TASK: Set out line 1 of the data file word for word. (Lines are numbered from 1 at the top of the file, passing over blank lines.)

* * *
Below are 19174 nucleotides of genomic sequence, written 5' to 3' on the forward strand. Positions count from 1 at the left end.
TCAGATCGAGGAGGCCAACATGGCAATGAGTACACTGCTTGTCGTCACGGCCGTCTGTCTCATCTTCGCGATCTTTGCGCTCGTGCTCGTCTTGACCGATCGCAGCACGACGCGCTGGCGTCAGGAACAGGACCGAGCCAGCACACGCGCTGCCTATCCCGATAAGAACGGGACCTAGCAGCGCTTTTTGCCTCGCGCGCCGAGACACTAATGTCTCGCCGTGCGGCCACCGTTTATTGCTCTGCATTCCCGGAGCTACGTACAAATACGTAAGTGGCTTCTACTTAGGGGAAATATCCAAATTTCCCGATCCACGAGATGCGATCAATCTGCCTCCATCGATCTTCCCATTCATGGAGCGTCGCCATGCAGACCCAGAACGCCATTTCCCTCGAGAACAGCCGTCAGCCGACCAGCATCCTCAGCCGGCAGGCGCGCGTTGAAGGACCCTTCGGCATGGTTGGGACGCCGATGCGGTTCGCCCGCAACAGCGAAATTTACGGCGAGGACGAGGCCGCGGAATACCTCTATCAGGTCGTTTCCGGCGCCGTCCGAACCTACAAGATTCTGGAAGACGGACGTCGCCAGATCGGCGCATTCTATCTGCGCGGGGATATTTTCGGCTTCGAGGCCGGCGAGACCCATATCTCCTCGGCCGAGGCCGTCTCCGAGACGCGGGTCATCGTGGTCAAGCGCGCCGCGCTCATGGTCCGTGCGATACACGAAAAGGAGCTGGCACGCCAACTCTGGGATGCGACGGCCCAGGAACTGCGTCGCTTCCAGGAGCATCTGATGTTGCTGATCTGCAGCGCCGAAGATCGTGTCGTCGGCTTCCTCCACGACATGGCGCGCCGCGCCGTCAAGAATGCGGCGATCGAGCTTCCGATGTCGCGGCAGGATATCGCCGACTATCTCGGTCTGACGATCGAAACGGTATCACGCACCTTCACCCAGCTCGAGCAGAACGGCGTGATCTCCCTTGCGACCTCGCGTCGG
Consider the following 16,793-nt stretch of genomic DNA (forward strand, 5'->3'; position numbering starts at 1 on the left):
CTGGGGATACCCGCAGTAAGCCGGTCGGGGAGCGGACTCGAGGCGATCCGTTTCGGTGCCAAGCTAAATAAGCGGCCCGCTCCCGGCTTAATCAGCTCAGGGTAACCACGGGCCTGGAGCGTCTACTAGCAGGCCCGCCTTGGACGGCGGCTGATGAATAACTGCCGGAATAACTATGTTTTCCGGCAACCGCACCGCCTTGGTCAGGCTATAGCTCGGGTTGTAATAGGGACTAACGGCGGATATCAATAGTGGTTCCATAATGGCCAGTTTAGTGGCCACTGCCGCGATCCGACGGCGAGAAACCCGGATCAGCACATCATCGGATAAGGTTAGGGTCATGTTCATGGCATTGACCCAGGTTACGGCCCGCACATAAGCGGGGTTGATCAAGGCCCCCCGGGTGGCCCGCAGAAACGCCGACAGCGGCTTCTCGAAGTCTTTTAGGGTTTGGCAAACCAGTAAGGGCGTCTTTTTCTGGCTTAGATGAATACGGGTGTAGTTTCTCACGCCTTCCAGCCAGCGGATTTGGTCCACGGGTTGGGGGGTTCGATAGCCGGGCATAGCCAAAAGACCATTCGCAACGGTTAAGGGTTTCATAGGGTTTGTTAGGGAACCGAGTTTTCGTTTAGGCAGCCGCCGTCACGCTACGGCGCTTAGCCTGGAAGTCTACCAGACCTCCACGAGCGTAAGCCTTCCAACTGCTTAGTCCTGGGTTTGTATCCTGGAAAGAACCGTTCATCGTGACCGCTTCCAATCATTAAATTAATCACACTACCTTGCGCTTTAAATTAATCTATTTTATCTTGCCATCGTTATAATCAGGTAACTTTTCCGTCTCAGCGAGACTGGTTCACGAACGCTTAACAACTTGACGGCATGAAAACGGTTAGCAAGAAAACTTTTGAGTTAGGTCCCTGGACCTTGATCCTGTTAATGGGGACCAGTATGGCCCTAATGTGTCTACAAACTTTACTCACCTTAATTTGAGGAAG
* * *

Below are 19174 nucleotides of genomic sequence, written 5' to 3' on the forward strand. Positions count from 1 at the left end.